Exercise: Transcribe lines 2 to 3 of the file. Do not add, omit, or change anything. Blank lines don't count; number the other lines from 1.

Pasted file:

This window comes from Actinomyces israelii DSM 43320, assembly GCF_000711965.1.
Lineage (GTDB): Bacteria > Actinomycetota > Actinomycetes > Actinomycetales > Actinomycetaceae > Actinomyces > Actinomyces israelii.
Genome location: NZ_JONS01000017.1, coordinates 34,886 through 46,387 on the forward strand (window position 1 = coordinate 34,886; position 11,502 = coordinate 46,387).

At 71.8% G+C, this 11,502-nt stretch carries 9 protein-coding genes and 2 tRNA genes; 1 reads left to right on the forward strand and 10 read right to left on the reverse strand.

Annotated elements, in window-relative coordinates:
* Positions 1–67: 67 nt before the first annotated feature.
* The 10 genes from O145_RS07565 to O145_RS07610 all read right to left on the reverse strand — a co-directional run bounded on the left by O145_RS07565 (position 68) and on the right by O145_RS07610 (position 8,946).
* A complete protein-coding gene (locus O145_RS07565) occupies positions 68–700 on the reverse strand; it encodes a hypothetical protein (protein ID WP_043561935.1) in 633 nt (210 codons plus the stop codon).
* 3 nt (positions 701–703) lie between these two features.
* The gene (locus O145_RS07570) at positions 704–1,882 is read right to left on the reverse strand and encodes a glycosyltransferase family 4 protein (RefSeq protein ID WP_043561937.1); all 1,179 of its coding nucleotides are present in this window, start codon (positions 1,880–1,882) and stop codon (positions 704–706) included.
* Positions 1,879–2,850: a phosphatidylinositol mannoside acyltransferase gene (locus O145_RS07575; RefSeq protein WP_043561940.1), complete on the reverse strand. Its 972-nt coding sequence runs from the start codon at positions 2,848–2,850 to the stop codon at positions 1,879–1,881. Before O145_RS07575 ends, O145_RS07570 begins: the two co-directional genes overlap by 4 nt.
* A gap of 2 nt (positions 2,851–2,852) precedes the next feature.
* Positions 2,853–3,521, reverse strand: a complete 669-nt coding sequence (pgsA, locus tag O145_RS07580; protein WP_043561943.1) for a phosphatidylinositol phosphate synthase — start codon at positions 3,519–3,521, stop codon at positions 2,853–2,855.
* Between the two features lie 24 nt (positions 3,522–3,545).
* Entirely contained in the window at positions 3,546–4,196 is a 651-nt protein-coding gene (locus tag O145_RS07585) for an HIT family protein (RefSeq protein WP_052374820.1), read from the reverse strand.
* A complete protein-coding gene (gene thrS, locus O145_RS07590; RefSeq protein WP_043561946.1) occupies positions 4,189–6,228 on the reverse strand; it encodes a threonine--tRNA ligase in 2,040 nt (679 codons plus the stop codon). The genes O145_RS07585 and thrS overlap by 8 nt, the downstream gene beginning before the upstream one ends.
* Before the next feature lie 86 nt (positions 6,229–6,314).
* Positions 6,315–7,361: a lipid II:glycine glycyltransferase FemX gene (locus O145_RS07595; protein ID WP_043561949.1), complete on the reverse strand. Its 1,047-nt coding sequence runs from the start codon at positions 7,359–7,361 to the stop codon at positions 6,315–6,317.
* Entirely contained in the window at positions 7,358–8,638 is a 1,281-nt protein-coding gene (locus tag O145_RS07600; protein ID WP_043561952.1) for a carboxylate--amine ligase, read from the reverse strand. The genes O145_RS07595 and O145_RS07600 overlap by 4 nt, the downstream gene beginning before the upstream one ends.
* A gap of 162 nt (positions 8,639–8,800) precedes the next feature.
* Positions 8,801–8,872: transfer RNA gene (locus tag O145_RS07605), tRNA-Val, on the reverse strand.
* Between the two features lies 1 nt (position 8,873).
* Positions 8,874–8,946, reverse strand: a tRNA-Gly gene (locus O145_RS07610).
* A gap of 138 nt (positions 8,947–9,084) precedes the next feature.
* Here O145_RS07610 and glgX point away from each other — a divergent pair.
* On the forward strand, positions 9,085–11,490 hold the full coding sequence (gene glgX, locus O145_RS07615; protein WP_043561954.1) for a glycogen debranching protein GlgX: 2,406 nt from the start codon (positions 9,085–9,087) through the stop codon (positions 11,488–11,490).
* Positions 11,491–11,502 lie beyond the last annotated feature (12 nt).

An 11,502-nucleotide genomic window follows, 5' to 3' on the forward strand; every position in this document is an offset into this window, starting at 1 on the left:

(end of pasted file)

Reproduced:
Lineage (GTDB): Bacteria > Actinomycetota > Actinomycetes > Actinomycetales > Actinomycetaceae > Actinomyces > Actinomyces israelii.
Genome location: NZ_JONS01000017.1, coordinates 34,886 through 46,387 on the forward strand (window position 1 = coordinate 34,886; position 11,502 = coordinate 46,387).